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Sunday, May 19, 2013

Just So Writing

My fourth grade students' narratives, modeled after Rudyard Kipling's Just So Stories, are finished! These kids really dazzled me with their character development, word choice, attention to audience, and skillful use of repetition. Let's look at a few examples.

The students were asked to give their writing some voice by planning how each character and the narrator would speak.
  •  From "How the Seahorse Came to Be":
"Let's go paddle in the pool! Come on! Let's go! I want to go! I'm ready! Are you? Come on! Let's go now! Hurry!" barked the annoying dog.
  • From "Why Penguins Don't Fly":
"Pennie," suggested Mother, "oh dear Pennie, your father and I would like to go to the North Pole! Will you come?"
"Why no! I wanna fly on my own two wings for once. I wanna go somewhere warm, like the warm waters of Wyoming!"
  • From "Why Cats and Dogs Fight":
Ox woke them up and gruffed, "Workin' in the fields is becomin' harder an' harder every day. I'm gettin' older an' older. Will you two help me plow the fields?"
"Ha!" laughed Dog. "Work? Us do work? Never ever will we do work! Move along, you big, ugly Ox!"
 Ox's fur turned bright red. He rushed to Master gruffing, "Master! Master! Cat an' Dog ain't helpin' me plow the fields!"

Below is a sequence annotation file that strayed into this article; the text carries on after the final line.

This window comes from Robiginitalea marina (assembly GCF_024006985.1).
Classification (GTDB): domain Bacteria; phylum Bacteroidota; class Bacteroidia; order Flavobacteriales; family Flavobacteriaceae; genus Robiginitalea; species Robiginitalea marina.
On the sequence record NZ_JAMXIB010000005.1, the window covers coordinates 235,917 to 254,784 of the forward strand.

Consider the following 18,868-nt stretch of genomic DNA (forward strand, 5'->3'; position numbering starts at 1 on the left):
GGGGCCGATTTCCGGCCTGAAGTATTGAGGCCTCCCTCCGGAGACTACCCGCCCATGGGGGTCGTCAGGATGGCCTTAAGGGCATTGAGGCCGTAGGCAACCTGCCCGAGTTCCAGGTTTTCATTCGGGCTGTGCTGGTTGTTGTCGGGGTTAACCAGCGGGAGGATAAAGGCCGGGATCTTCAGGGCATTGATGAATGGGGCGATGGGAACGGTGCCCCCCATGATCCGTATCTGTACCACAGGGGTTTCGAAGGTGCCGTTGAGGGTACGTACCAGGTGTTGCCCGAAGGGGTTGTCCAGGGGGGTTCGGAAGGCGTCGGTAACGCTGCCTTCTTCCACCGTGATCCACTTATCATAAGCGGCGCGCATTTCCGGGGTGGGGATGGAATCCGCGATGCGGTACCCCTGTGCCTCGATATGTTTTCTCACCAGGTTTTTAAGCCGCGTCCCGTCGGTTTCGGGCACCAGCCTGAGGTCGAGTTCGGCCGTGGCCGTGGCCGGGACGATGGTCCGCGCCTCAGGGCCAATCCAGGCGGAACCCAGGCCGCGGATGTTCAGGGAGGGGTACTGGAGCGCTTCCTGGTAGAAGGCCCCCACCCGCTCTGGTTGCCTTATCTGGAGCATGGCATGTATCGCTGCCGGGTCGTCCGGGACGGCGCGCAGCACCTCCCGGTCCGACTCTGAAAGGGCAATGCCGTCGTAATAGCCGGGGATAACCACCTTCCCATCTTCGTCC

In their planning, each student made a word bank with specific nouns, active verbs, adjectives, and adverbs. These "wow words" are sprinkled generously through their writing.
  • From "How the Dolphin Got Its Tail":
So the Seahorse went home feeling very melancholy.
  • From "How the Crab Got Its Claws":
Fish was devastated when he got back to his house.
  • From "How the Polar Bear Came to Be":
PLOP! The Grizzly slouched down against a tree, later falling asleep and dreaming about being more like Penguin. 
Kipling addressed his audience directly, and some of my students tried this too.
  • From "How the Tiger Got Its Stripes":
So yes, my dear, dear friends, the tiger was defeated. But! There is something more important than that! If you are mean to others, you will be punished.